Break Up.” The romantic comedy focuses, appropriately
enough, on the aftermath of a break up. Peyton Reed (“Down
with Love”) directs from a screenplay by Jeremy Garelick
and Jay Lavender. Vaughn co-stars with Jennifer Aniston
(“Along Came Polly”). Universal plans to send
this Valentine Feb. 16.
Vaughn heads next to the “Untitled David O. Russell
Project.” A burgeoning big star, Vaughn hasn’t
quite got the pull to get a slash and his name following
the director’s for this one, a comedy about a radio
call-in show host who finds himself adopting the characteristics
of his troubled neurotic listeners. Russell (“I Heart
Huckabees”) directs from a screenplay by Russell,
David Cohen (“Balto”) and Tony Lord. Universal
unwraps it December 25, 2006.
In addition to a brief appearance in “Bewitched,” Carell
found his first starring role with “The 40-Year-Old
Carell provides the voice of Sammy the Squirrel in “Over
the Hedge,” an animated comedy, set in the suburbs,
about a raccoon and a turtle who go to war with the yuppie
family of humans that moves into the house on the property
on which the animals dwell. It’s based on the comic
strip created by Michael Fry and T. Lewis, who also drafted
a screenplay. Tim Johnson (“Antz,” “Sinbad:
Legend of the Seven Seas”) and longtime screenwriter
Karey Kirkpatrick (“Curious George”) direct
from a screenplay by Len Blum (“Private Parts”).
Also lending voices to the suburban menagerie are Bruce
Willis as RJ the Raccoon, Garry Shandling as Verne the
Turtle, Catherine O’Hara as Penny the Porcupine,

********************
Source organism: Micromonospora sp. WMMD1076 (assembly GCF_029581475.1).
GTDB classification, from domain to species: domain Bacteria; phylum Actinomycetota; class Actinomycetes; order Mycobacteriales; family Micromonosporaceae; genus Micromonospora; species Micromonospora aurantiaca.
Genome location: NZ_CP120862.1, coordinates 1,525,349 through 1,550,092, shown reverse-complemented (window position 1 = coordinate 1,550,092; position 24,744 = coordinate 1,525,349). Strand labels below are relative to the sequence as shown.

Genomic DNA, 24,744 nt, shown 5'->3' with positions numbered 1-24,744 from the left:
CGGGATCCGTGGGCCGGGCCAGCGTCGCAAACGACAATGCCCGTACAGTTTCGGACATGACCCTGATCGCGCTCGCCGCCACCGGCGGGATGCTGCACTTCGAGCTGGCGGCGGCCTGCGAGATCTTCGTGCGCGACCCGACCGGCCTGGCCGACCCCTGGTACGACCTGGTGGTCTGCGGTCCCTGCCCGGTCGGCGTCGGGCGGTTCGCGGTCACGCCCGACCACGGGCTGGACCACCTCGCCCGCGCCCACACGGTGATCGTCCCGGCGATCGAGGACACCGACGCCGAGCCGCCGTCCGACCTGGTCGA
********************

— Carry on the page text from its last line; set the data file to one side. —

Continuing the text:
Wanda Sykes as Stella the Skunk, Eugene Levy as Lew the
Porcupine, William Shatner as Ozzie the Possum, Avril Lavigne
as Ozzie’s daughter Heather, Allison Janney as Gladys
and Nick Nolte as Vincent, DreamWorks plans to subdivide
and conquer May 19, 2006.
In preproduction at press time, “Little Miss Sunshine” is
a comedy about a family rushing off on a cross-country
trip in a VW bus in order to enter their young daughter
in the finals of a beauty pageant. Longtime music video
directors Jonathan Dayton and Valerie Faris (R.E.M’s “Star
69,” Janet Jackson’s “Rhythm Nation”)
were set to direct from a screenplay by Michael Arndt.
Carell was set to co-star with Toni Collette (“the
Last Shot”), Greg Kinnear (“The Bad News Bears”)
and Abigail Breslin (“The Princess Diaries 2: Royal
Carell has also been selected to fill the
shoe-phones of Don Adams in the announced remake of “Get Smart.” It’s
based on the 1965-1970 TV comedy, created by Buck Henry
and Mel Brooks, about a bumbling secret agent who does
battle with the nefarious minions of a rival spy agency.
The screenplay is by Steve Koren (“Bruce Almighty”)
and Jon Zack (“The Perfect Score”). Warner
Bros. plans a September 2006 release.
Surprisingly, as he was in “The 40-Year-Old Virgin” just
this summer, Paul Rudd is having difficulty putting “The
OH in Ohio.” It’s a comedy about a young Midwest
beauty on a determined search to experience an orgasm – the
one element missing from the otherwise perfect life she
has built with her childhood sweetheart. Billy Kent directed
from a screenplay by Adam Wierzbianski. Rudd’s co-stars
include Parker Posey (“Blade: Trinity”), Danny